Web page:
Kyocera Torque Review
Direct Connect and Push-To-Talk devices have always been Sprints bread and butter. The issue has been that these phones have often lacked internals that would be considered relatively modern. The Kyocera Torque is a smartphone built for the rough and tumble world, made in a thick plastic shell that’s water, vibration and shock proof. All of this running a very lightly skinned version of Android as well.
As you have seen with past phones, the durability tradeoff usually comes at the price of vanity and specs. The point here being that if you are buying this phone for the aforementioned reasons then vanity is the last thing you care about. Does the Kyocera Torque stand up to everything it’s made out to be? Find out in the full review.
The Kyocera Torque is all about being a tough phone first. While this is the case you can’t go wrong with the included internals. You have a 1.2 GHz dual core Snapdragon S4 processor, 1GB of RAM, and 4GB of storage (expandable by Micro SD card). You have a WVGA (480×800) 4 inch display with a removable 2500 mAh battery which should get you through the day no problem.
As mentioned before the Torque is all about taking a beating and its construction helps with that immensely. The entire phone is encased in a hard plastic but the back battery cover is made of a rubbery, grippy material that makes holding the phone, even when wet, very easy to do. While this phone won’t win any thin contests it does a great job of being overall a small device.
Starting with the left side you have a large yellow Direct Connect Button which when pressed will take you to your Direct Connect history within the phone dialer. On that side you have a volume rocker. On top you have a dedicated speaker phone button on the left, a 3.5 mm headphone jack with waterproofing rubber in the middle and your power/lock key to the right side. The right is only comprised of a dedicated camera shutter button while the bottom has a micro USB port with a rubber flap for more water and dust protection.
The back cover is one again made of a grippy yet rubbery plastic. You can remove it by twisting and unlocking the metal ring. When the cover is removable you have access to the 2500 mAh removable battery, SIM card and SD card slot. There is a red rubber gasket to protect the battery.
Returning to the front of the device you have a large lip that surrounds the screen and a metal ring that seals the edges of the screen. Unlike other phones you will have to get used to having that lip there because at first it might just impede your typing. The Torque comes with three physical Android buttons, BACK, HOME and MENU. Underneath those buttons are two large speaker grills which live up to being very loud in use.
The Torque once again has a 4 inch (480×800) IPS display which in daily use isn’t a problem. What does slowly become an issue, especially if you have come from higher end phones is that the actual panel’s doesn’t seem to be of high quality. I don’t know if it’s a result of the waterproofing but the viewing angles were very poor. Also when browsing or looking at pictures, the colors looked very washed out especially in direct sunlight. This is one of the tradeoffs that you take when getting a rugged phone.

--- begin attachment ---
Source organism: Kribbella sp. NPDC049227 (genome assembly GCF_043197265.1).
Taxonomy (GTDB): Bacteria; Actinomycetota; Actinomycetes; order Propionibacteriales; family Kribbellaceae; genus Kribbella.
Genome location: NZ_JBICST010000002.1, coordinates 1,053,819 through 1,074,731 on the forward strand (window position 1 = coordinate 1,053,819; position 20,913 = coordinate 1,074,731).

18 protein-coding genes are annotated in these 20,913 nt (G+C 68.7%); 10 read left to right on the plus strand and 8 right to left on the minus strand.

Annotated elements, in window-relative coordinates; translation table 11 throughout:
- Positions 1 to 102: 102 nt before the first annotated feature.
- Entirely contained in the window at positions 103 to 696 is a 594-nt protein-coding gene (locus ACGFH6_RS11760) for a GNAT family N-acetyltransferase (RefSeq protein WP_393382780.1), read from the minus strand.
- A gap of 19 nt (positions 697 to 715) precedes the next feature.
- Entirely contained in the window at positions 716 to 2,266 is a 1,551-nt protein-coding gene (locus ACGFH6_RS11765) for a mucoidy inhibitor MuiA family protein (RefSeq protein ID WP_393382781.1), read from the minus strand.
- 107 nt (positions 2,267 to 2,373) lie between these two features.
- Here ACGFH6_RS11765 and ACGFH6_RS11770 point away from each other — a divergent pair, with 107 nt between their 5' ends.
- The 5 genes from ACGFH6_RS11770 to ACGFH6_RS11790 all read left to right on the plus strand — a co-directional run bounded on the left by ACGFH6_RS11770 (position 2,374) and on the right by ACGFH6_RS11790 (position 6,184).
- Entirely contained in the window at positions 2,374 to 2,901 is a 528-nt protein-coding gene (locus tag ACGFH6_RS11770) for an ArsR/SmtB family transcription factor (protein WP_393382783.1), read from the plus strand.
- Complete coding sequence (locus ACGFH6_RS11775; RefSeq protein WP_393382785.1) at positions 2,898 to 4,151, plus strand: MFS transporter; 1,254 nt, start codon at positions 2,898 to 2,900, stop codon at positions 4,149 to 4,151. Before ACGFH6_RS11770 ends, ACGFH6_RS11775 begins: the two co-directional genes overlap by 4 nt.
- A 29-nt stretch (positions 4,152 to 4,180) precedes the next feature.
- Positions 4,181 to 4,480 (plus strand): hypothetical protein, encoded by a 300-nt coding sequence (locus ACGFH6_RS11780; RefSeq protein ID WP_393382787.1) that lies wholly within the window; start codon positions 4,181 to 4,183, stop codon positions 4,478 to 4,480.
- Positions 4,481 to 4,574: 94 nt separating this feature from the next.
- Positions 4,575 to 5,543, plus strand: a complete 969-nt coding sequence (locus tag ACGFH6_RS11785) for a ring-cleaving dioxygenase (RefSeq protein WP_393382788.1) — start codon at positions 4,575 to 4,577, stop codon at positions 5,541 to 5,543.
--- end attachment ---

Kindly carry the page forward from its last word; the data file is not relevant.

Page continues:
The Torque comes equipped with a 5MP autofocus camera on the back and a front facing VGA camera. It took pretty decent photos which I didn’t have my expectations set very high beforehand. I noticed that it took a while for it to focus before taking a photo which would lend to you taking shots of blurry moving objects or people
You can also record 1080p on the Torque but the default is 720p.
The Torque runs an almost stock version of Android 4.0.4. The only really tweaks done to the software are purely aimed at the fact that this is a rugged phone. Eco Mode and MaxiMZR aim to get the most out of your battery and in my usage they worked as advertised.
In daily use, the Kyocera held up very well in regards to doing all the tasks I wanted it to do. Seeing as it is mid-2013 this phone is clearly a mid-ranged handset. The touch sensitivity left a lot to be desired but overall it was a pleasant experience.
The call quality was just fine and with Kyocera’s “Smart Sonic Receiver” technology which sends sound out of the phone and into your ear, I could hear who I was talking to in the loudest environments. While this is a LTE phone, I live in Las Vegas so I couldn’t test this phone as it should be tested. I was stuck using Sprint’s 3G network which will passable is a less than adequate experience when you are used to the fast networks of LTE. I got around 1-2 MB down and .5-1 MB up when conducting speed tests.
The Kyocera Torque is an interesting value proposition. At 14mm thick it isn’t going to win the thinnest smartphone award but the fact is that many of the thinner, high design phones often end up in cases because they are fragile. The Torque at just $99 offers users a seemingly stock experience with mid-ranged specs and a durable phone that can outlast whatever presumably is thrown its way. Touch sensitivity aside, if you are looking for a phone that can take what the world throws at it, get the Kyocera Torque.